Hartless points to no instance where the State either improperly used or benefitted from having received the results of its examinations before Hartless sought to introduce his expert psychiatric testimony. Indeed, such an instance would be difficult to imagine since the State did not receive the results of the examinations until the conclusion of its case in chief, and at no time sought to admit its psychiatric evidence. We find no error in the lower court's handling of this issue.


Hartless' second claim of error is that the trial court erroneously excluded the testimony of Dr. McDaniel. From the outset it was clear that the defendant sought to introduce Dr. McDaniel's opinion with respect to the defendant's state of mind at the time of the offense. It is not clear whether the defendant sought to show that he never harbored an intent to kill or to inflict grievous bodily harm, or rather sought to show that he did not plan in advance to kill the victim, i.e., that the killing was not deliberate and premeditated.

At various times defense counsel suggested that the only purpose of the proffered psychiatric testimony was to show an absence of premeditation. Defense counsel virtually conceded that the evidence demonstrated the defendant was guilty of first degree murder because the murder occurred during the perpetration of a robbery, but disputed the presence of premeditation. Under ordinary circumstances, the legal effect of avoiding a finding of premeditated first degree murder under these circumstances would be to preclude the possibility of the defendant being given a separate sentence for the felony relied upon by the State to establish felony murder. State v. Frye, 283 Md. 709, 393 A.2d 1372 (1978).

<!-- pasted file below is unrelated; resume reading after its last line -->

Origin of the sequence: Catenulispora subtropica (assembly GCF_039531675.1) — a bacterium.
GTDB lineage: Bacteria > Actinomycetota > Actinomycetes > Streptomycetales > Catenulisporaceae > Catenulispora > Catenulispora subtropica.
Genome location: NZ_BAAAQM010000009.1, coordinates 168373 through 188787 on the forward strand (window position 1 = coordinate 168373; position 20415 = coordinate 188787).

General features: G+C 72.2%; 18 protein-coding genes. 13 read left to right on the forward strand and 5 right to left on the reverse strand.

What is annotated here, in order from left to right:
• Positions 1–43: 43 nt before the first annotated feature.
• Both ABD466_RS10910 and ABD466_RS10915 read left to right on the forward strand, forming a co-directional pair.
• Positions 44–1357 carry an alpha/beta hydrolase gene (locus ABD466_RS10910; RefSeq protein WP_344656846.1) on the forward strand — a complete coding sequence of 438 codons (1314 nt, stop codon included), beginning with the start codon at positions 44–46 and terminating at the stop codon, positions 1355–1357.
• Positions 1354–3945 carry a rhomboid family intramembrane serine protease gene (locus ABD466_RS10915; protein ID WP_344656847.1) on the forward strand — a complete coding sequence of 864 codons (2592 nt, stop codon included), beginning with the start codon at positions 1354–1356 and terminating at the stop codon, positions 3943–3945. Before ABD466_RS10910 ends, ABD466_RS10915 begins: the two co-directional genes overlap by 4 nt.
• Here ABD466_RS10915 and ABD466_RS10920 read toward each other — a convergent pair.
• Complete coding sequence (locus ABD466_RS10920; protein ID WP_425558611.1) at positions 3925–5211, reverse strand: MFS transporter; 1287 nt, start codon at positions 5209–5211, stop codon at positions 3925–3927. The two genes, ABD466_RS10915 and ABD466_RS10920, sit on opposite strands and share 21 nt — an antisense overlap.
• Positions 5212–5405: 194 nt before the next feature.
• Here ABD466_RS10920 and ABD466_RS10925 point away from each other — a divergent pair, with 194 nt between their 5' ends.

As it turned out in this case, the consequences of avoiding a finding of premeditated murder might have been greater, because of an erroneously drawn verdict sheet. On the verdict sheet used in this case, the jury was first asked to determine whether the defendant was guilty of murder in the first degree. The jury found that he was. The verdict sheet then provided:
If you find the Defendant guilty of murder in the First Degree, do you find the Defendant guilty of
a). Premeditated First Degree Murder ____
b). Felony Murder ____
Please indicate which.
The jury entered a check mark only opposite the finding of premeditated first degree murder. A correctly drawn verdict sheet would have permitted the jury to indicate that a finding of first degree murder was based on either premeditated murder or felony murder, or on both.